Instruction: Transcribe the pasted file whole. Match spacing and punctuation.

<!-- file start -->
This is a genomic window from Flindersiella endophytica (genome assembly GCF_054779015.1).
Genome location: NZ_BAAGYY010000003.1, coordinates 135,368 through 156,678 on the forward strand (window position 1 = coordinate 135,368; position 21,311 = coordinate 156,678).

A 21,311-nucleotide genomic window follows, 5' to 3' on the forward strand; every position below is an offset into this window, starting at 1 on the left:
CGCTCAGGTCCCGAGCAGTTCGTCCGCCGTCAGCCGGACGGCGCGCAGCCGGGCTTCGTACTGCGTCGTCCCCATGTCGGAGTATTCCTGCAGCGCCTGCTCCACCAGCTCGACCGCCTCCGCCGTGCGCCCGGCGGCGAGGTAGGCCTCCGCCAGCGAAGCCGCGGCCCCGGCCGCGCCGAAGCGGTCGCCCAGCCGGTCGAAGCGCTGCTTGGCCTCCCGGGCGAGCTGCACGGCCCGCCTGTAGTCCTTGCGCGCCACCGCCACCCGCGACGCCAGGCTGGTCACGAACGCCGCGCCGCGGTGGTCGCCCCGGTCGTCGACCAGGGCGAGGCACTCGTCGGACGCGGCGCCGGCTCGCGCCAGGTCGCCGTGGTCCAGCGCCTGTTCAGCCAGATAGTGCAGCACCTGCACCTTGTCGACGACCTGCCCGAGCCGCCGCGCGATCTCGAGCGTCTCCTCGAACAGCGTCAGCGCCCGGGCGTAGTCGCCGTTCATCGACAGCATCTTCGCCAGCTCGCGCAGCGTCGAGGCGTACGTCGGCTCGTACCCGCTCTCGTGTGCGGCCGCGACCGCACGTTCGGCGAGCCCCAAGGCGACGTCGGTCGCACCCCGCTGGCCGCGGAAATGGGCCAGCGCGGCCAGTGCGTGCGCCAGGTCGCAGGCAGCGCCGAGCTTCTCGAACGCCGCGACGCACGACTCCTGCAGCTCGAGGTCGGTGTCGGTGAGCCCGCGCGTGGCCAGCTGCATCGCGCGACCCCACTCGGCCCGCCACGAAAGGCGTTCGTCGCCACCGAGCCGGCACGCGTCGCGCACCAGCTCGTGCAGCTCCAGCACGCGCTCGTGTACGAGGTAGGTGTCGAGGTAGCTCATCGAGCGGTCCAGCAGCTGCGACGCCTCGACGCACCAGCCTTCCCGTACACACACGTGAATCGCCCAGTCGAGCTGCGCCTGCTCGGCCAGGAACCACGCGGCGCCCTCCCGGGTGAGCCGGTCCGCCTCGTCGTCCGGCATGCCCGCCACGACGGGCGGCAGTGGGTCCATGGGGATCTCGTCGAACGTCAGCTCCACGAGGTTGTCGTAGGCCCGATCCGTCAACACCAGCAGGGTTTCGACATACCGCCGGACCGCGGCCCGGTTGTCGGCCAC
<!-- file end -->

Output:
This is a genomic window from Flindersiella endophytica (genome assembly GCF_054779015.1).
Genome location: NZ_BAAGYY010000003.1, coordinates 135,368 through 156,678 on the forward strand (window position 1 = coordinate 135,368; position 21,311 = coordinate 156,678).

A 21,311-nucleotide genomic window follows, 5' to 3' on the forward strand; every position below is an offset into this window, starting at 1 on the left:
CGCTCAGGTCCCGAGCAGTTCGTCCGCCGTCAGCCGGACGGCGCGCAGCCGGGCTTCGTACTGCGTCGTCCCCATGTCGGAGTATTCCTGCAGCGCCTGCTCCACCAGCTCGACCGCCTCCGCCGTGCGCCCGGCGGCGAGGTAGGCCTCCGCCAGCGAAGCCGCGGCCCCGGCCGCGCCGAAGCGGTCGCCCAGCCGGTCGAAGCGCTGCTTGGCCTCCCGGGCGAGCTGCACGGCCCGCCTGTAGTCCTTGCGCGCCACCGCCACCCGCGACGCCAGGCTGGTCACGAACGCCGCGCCGCGGTGGTCGCCCCGGTCGTCGACCAGGGCGAGGCACTCGTCGGACGCGGCGCCGGCTCGCGCCAGGTCGCCGTGGTCCAGCGCCTGTTCAGCCAGATAGTGCAGCACCTGCACCTTGTCGACGACCTGCCCGAGCCGCCGCGCGATCTCGAGCGTCTCCTCGAACAGCGTCAGCGCCCGGGCGTAGTCGCCGTTCATCGACAGCATCTTCGCCAGCTCGCGCAGCGTCGAGGCGTACGTCGGCTCGTACCCGCTCTCGTGTGCGGCCGCGACCGCACGTTCGGCGAGCCCCAAGGCGACGTCGGTCGCACCCCGCTGGCCGCGGAAATGGGCCAGCGCGGCCAGTGCGTGCGCCAGGTCGCAGGCAGCGCCGAGCTTCTCGAACGCCGCGACGCACGACTCCTGCAGCTCGAGGTCGGTGTCGGTGAGCCCGCGCGTGGCCAGCTGCATCGCGCGACCCCACTCGGCCCGCCACGAAAGGCGTTCGTCGCCACCGAGCCGGCACGCGTCGCGCACCAGCTCGTGCAGCTCCAGCACGCGCTCGTGTACGAGGTAGGTGTCGAGGTAGCTCATCGAGCGGTCCAGCAGCTGCGACGCCTCGACGCACCAGCCTTCCCGTACACACACGTGAATCGCCCAGTCGAGCTGCGCCTGCTCGGCCAGGAACCACGCGGCGCCCTCCCGGGTGAGCCGGTCCGCCTCGTCGTCCGGCATGCCCGCCACGACGGGCGGCAGTGGGTCCATGGGGATCTCGTCGAACGTCAGCTCCACGAGGTTGTCGTAGGCCCGATCCGTCAACACCAGCAGGGTTTCGACATACCGCCGGACCGCGGCCCGGTTGTCGGCCAC